ACTH-secreting pancreatic neoplasms associated with cushing syndrome: Clinicopathologic study of 11 cases and review of the literature

Roberta Maragliano, Alessandro Vanoli, Luca Albarello, Massimo Milione, Olca Basturk, David S. Klimstra, Antonio Wachtel, Silvia Uccella, Emanuela Vicari, Marina Milesi, Maria Vittoria Davì, Aldo Scarpa, Fausto Sessa, Carlo Capella, Stefano La Rosa

Research output: Contribution to journalArticlepeer-review


Adrenocorticotropic hormone (ACTH)-secreting pancreatic neuroendocrine tumors (PanNETs), although rare, are responsible for about 15% of ectopic Cushing syndrome (CS). They represent a challenging entity because their preoperatory diagnosis is frequently difficult, and clear-cut morphologic criteria useful to differentiate them from other types of PanNETs have not been defined. Ectopic ACTH secretion associated with CS can also be rarely due to pancreatic acinar cell carcinoma (ACC) and pancreatoblastoma, rare tumor types with morphologic features sometimes overlapping those of PanNETs and, for this reason, representing a diagnostic challenge for pathologists. We herein describe the clinicopathologic and immunohistochemical features of 10 PanNETs and 1 ACC secreting ACTH and associated with CS together with an extensive review of the literature to give the reader a comprehensive overview on ACTH-producing pancreatic neoplasms. ACTH-secreting PanNETs are aggressive neoplasms with an immunohistochemical profile that partially overlaps that of pituitary corticotroph adenomas. They are generally large and well-differentiated neoplasms without distinctive histologic features but with signs of aggressiveness including vascular and perineural invasion. They are more frequent in female individuals with a mean age of 42 years. At 5 and 10 years after diagnosis, 35% and 16.2% of patients, respectively, were alive. ACTH-secreting ACCs and pancreatoblastomas are very aggressive pediatric tumors with a poor prognosis. Using an appropriate immunohistochemical panel including ACTH, β-endorphin, trypsin, and BCL10 it is possible to recognize ACTH-secreting PanNETs and to distinguish them from the very aggressive ACTH-secreting ACCs.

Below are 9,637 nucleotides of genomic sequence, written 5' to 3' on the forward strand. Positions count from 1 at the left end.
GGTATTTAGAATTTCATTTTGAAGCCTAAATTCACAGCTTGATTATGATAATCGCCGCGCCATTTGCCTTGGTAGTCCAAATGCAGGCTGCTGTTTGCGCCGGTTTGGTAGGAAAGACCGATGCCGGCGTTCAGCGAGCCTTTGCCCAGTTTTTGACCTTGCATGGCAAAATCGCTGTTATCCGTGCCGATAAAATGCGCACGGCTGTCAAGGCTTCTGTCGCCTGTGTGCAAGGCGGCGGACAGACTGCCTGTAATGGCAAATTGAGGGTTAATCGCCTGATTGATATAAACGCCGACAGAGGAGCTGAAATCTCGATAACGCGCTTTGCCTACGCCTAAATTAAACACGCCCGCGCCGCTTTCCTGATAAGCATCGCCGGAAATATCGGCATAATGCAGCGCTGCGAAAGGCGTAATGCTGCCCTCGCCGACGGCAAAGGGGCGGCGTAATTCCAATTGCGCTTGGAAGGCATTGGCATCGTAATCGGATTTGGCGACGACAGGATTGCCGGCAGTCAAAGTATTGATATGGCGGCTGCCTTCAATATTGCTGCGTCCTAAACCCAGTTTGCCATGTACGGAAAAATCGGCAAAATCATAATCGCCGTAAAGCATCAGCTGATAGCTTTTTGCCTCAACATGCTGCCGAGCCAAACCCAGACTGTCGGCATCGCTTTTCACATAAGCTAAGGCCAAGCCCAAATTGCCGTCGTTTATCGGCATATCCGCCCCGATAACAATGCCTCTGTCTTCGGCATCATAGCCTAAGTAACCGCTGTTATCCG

Original languageEnglish
Pages (from-to)374-382
Number of pages9
JournalAmerican Journal of Surgical Pathology
Issue number3
Publication statusPublished - Feb 28 2015


  • acinar cell carcinoma
  • ACTH
  • Cushing syndrome
  • neuroendocrine tumor
  • pancreas

ASJC Scopus subject areas

  • Anatomy
  • Pathology and Forensic Medicine
  • Surgery
  • Medicine(all)


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